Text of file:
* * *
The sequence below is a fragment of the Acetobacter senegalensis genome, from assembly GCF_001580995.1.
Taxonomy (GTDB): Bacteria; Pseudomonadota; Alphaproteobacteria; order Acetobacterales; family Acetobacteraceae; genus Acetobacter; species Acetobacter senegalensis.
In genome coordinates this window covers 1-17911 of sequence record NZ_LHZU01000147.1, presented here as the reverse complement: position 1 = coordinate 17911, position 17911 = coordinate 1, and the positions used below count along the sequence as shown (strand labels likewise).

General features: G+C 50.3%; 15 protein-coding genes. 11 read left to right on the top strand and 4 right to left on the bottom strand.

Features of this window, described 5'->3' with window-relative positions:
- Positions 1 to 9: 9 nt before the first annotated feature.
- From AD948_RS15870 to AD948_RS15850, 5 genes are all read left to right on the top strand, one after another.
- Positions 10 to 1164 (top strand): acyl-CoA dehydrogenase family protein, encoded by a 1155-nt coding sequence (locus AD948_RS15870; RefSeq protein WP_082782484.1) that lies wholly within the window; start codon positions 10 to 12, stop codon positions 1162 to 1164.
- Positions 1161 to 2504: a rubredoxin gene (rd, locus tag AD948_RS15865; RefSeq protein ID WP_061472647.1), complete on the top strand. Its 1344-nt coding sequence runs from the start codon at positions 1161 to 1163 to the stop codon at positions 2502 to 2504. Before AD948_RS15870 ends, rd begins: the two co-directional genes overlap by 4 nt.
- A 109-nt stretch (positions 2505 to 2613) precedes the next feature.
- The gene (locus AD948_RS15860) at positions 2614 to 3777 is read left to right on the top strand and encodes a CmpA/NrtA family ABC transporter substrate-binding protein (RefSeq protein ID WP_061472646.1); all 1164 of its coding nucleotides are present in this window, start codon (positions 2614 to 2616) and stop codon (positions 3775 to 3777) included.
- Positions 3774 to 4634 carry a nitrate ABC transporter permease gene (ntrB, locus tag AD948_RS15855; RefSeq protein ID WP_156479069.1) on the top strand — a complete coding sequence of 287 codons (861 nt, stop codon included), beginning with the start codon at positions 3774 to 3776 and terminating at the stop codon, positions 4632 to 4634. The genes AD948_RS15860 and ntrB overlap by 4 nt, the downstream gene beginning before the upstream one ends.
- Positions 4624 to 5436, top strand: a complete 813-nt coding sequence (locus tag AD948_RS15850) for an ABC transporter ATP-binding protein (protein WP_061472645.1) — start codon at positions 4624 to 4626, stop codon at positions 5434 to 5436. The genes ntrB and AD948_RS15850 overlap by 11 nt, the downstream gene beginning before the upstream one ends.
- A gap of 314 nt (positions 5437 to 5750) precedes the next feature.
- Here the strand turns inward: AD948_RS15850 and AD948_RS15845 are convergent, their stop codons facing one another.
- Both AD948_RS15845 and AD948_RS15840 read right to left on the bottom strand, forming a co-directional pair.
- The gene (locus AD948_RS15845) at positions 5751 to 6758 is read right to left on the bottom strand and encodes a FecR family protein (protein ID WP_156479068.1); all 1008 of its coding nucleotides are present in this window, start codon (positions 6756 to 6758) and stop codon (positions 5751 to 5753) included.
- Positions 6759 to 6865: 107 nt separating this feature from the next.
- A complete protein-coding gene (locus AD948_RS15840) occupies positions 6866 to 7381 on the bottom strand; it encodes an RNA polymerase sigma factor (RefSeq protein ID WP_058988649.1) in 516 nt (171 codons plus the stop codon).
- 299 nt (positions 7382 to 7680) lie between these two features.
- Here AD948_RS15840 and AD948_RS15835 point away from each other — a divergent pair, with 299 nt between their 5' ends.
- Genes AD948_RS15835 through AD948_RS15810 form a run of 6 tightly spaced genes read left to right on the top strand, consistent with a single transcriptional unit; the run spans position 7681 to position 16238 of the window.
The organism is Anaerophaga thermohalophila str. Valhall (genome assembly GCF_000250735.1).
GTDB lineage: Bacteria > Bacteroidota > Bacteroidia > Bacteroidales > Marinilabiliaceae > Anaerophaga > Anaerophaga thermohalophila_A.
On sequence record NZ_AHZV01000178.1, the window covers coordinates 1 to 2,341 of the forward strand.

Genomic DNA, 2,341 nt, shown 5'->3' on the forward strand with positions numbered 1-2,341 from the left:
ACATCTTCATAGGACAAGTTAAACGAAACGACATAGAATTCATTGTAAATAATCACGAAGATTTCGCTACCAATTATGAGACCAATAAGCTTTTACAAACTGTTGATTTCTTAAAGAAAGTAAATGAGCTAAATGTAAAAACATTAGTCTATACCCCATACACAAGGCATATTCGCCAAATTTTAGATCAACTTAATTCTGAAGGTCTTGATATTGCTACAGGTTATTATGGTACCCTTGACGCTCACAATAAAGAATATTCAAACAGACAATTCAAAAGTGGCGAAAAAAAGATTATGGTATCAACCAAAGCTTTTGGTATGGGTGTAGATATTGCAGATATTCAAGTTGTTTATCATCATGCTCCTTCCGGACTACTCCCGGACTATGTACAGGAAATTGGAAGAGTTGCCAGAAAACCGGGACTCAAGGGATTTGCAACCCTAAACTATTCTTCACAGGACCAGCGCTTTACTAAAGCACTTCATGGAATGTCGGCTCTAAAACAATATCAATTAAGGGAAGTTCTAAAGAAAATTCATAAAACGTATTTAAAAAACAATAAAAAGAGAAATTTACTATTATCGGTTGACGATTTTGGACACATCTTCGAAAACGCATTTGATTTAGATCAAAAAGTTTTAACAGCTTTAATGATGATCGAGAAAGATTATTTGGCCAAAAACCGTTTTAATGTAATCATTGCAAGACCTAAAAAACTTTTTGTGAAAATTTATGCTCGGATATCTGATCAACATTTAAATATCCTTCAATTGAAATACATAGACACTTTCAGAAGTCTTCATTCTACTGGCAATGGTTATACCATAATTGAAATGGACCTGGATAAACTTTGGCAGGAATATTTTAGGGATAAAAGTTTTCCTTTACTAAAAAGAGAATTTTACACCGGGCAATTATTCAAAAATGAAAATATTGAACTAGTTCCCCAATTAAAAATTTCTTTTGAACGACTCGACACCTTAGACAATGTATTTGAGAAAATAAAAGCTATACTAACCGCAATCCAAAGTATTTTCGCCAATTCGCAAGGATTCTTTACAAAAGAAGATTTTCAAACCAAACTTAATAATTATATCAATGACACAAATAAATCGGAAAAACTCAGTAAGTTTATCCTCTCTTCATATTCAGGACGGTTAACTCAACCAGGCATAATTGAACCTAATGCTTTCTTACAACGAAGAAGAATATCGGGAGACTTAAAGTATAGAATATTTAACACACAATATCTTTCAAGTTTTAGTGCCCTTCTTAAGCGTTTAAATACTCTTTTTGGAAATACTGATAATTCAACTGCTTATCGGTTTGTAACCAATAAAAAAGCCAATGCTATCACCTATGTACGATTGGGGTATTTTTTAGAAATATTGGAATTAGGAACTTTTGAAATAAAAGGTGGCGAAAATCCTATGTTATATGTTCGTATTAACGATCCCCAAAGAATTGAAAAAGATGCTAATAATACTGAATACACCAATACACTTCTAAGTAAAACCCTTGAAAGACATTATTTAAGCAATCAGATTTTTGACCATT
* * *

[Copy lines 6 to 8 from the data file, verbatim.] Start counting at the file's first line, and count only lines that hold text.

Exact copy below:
- Positions 1 to 9: 9 nt before the first annotated feature.
- From AD948_RS15870 to AD948_RS15850, 5 genes are all read left to right on the top strand, one after another.
- Positions 10 to 1164 (top strand): acyl-CoA dehydrogenase family protein, encoded by a 1155-nt coding sequence (locus AD948_RS15870; RefSeq protein WP_082782484.1) that lies wholly within the window; start codon positions 10 to 12, stop codon positions 1162 to 1164.